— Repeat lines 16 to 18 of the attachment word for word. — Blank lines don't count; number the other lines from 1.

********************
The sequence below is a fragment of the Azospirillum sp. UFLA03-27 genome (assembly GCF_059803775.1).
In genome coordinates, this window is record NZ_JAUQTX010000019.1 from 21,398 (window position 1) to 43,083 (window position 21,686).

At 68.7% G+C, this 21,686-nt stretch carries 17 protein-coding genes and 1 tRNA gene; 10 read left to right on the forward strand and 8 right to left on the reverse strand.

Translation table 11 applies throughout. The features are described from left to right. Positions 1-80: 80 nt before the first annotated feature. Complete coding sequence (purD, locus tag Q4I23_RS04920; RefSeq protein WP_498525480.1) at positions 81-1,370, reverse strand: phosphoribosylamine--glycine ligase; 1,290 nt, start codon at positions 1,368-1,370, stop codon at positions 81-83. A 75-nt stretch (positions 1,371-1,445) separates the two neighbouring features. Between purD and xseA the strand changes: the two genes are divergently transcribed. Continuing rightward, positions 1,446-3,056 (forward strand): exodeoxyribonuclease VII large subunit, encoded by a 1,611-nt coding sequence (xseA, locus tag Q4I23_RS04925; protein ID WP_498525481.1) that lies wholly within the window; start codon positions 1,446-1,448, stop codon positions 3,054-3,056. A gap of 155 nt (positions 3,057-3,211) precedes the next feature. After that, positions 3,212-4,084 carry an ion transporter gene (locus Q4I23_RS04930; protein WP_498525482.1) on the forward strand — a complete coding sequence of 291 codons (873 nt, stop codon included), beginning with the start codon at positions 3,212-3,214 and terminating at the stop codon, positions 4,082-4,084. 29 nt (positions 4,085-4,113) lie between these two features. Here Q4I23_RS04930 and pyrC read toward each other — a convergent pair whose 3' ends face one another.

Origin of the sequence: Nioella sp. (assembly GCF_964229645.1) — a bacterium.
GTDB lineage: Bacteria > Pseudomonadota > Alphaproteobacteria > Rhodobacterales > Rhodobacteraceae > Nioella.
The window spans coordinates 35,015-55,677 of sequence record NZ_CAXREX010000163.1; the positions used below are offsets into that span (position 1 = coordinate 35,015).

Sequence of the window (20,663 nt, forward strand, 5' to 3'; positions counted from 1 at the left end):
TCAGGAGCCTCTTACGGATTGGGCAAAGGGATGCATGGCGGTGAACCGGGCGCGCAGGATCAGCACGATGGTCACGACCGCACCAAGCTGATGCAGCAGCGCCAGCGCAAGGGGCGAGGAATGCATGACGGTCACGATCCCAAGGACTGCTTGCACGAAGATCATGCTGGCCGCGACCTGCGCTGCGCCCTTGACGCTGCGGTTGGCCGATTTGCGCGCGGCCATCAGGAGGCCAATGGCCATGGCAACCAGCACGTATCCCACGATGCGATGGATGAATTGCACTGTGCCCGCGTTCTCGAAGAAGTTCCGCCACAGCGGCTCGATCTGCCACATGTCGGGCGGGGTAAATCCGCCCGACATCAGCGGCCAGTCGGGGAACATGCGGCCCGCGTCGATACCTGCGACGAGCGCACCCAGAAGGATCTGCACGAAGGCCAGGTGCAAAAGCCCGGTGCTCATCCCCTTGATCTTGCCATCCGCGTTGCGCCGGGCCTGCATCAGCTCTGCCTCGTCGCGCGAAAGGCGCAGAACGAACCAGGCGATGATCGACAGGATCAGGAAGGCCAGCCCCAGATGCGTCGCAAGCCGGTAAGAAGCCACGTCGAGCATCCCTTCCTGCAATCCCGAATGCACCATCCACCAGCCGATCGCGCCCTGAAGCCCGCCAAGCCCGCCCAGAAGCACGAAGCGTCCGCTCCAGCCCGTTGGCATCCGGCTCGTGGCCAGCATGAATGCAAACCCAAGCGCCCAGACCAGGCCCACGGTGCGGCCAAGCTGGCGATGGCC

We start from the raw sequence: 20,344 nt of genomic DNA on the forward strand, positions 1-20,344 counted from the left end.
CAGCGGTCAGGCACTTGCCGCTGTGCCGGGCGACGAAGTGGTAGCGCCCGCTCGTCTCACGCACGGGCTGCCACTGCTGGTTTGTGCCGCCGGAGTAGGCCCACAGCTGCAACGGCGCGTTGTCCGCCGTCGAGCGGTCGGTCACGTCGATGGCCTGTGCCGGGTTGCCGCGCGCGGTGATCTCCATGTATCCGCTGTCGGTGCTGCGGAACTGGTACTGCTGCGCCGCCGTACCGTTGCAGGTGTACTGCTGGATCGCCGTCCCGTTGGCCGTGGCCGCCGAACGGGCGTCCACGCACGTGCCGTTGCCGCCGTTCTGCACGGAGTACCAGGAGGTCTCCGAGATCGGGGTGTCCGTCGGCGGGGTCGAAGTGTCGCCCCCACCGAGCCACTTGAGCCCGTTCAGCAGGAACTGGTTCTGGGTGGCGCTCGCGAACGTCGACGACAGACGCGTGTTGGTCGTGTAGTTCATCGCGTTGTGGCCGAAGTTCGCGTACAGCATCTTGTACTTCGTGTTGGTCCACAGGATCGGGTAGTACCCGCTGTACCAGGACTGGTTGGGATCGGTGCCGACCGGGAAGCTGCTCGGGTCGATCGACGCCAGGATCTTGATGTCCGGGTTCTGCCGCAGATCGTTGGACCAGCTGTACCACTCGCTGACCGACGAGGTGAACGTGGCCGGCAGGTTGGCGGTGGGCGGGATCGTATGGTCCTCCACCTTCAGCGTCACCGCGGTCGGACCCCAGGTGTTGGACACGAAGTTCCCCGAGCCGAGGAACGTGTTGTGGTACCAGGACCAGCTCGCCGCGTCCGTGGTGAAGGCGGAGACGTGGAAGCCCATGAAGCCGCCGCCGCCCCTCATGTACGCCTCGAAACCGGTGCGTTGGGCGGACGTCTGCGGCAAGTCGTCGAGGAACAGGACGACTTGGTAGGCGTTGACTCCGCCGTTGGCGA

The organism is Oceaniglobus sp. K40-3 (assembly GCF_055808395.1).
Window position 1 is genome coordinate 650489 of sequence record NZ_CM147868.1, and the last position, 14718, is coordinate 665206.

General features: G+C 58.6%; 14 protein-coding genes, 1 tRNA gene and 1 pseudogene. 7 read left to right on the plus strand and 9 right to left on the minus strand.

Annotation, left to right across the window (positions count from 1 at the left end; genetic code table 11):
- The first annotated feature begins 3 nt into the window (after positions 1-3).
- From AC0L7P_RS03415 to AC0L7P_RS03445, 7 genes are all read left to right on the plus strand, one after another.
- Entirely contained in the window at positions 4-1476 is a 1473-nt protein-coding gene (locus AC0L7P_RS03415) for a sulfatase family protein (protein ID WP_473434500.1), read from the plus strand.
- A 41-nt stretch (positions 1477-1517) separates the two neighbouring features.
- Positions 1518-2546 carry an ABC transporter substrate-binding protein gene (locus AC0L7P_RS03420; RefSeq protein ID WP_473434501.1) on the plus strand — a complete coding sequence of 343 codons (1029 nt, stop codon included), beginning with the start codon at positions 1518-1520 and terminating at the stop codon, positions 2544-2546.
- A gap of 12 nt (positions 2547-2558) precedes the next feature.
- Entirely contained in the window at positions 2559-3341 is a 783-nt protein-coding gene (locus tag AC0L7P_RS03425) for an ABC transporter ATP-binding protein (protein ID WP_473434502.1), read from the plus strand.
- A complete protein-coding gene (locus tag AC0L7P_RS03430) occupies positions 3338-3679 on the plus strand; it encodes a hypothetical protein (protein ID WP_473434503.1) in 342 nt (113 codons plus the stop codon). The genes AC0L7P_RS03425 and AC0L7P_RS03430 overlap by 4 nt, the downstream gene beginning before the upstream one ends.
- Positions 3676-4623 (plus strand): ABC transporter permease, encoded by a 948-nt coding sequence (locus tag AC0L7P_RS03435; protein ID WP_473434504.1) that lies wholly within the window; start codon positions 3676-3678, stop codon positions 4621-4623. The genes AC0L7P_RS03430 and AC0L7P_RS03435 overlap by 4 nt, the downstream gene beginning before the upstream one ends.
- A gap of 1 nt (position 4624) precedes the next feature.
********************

- The first annotated feature begins 3 nt into the window (after positions 1-3).
- From AC0L7P_RS03415 to AC0L7P_RS03445, 7 genes are all read left to right on the plus strand, one after another.
- Entirely contained in the window at positions 4-1476 is a 1473-nt protein-coding gene (locus AC0L7P_RS03415) for a sulfatase family protein (protein ID WP_473434500.1), read from the plus strand.